Second hidden tang attempt


Well-Known Member
My second attempt at a hidden tang. To my eye something is not matching up with the proportions somewhere. The pin is low in the handle, to my eye, but I think I can fix that on the next one. How does everyone go about designing hidden tang blades so things “match up”? With full tang knives the tang IS the handle shape, or is that just what I’m used to?

J. Doyle

Dealer - Purveyor
It looks like you made a hidden tang knife, but still restricted to barstock dimensions. The knife looks too straight across the spine and into the handle. To my eye, there's too much drop to the tip of the blade and not enough from the middle of the handle to the butt end.

On the bottom line, there is not much continuity or flow from the ricasso area through the guard and into the start of the handle.

On a hidden tang especially, it is wise to consider starting with a crisp, clean defined ricasso area and design/build the knife from there in all directions.

The ricasso is one of the most important areas of a knife yet all too often, its the most overlooked and least considered part. So many important details are dictated by the ricasso.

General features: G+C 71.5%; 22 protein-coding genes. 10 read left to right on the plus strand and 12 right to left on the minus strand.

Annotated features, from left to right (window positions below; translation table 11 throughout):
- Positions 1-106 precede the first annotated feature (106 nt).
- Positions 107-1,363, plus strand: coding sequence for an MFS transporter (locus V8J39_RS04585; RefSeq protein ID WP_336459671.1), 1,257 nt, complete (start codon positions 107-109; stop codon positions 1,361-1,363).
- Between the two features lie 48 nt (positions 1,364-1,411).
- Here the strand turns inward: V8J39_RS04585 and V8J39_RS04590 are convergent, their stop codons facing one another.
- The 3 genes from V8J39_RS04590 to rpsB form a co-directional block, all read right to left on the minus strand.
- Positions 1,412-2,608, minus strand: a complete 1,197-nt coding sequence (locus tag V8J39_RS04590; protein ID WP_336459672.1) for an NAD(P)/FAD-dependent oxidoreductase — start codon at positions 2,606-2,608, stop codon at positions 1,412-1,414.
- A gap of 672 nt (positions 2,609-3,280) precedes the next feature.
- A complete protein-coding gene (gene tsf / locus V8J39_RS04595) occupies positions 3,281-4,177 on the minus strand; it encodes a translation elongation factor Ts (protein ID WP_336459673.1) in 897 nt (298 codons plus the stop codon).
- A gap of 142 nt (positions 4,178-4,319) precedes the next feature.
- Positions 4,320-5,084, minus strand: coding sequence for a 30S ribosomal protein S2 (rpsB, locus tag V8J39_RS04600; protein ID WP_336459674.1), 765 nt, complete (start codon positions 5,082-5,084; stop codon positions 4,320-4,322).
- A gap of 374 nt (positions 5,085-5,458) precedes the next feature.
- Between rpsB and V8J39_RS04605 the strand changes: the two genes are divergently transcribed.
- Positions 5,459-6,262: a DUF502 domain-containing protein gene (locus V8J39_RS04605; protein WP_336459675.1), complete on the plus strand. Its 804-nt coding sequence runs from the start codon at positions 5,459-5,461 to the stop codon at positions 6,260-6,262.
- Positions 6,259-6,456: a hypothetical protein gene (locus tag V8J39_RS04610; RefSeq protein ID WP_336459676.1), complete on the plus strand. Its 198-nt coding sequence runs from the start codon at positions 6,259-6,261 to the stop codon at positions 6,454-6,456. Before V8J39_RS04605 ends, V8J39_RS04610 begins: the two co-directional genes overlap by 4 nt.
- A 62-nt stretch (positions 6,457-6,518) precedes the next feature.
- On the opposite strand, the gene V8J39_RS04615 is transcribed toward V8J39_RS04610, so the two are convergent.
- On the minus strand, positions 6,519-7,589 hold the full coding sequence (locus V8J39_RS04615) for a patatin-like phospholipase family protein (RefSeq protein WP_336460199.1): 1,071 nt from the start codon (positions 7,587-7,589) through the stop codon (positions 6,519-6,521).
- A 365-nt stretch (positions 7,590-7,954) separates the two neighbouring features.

I agree with you about the pin.

Justin Presson

Well-Known Member
I will add that the blade looks to small for the size of handle.
John has done way more knives then me so his advice is sound. When I draw up a design for a hidden tang, folder or full tang I try and forget all the different junctions like where the guard starts and stops or where the frame is on a framelock. I just try to get the outline and general profile to look right then when I have that down start integrating the other components into it. But that is just how my brain works. YMMV

Here are a few pics of what I mean(rough sketch I just did in a few minutes)
Top pic is the general profile I want then the bottom is the same pic I drew over to add the guard and tang.



Well-Known Member
First off, thank you for the advice and suggestions. My personal style leans toward smaller knives, 4" and smaller blades. That style falls into my areas of interest, so that's what I ran with.
You are correct in saying that I made a hidden tang with bar stock in mind. I actually modified one of my full tang designs to work with a smaller piece of material I had. Lesson learned. I centered the tang on the knife and kind of ran with that. From the drawings and suggestions I can see that doesn't necessarily have to be the case.
Thank you for the compliment on the materials. I try to match up what I'm working on, but sometimes I just grab what I have in the hope that I can learn something along the way.
Thanks again.

Doug Lester

Well-Known Member
I think that too many makers elect to go with form over function. Especially with short bladed knives they end up with a handle that is too short to give control just to keep it looking "right". Like John I would go with a handle longer than the blade with a short bladed knife to give control. Just remember that some of the medieval seax for daily use could have 4" blades with 6" handle to give control and keep the fingers off the edge of the blade.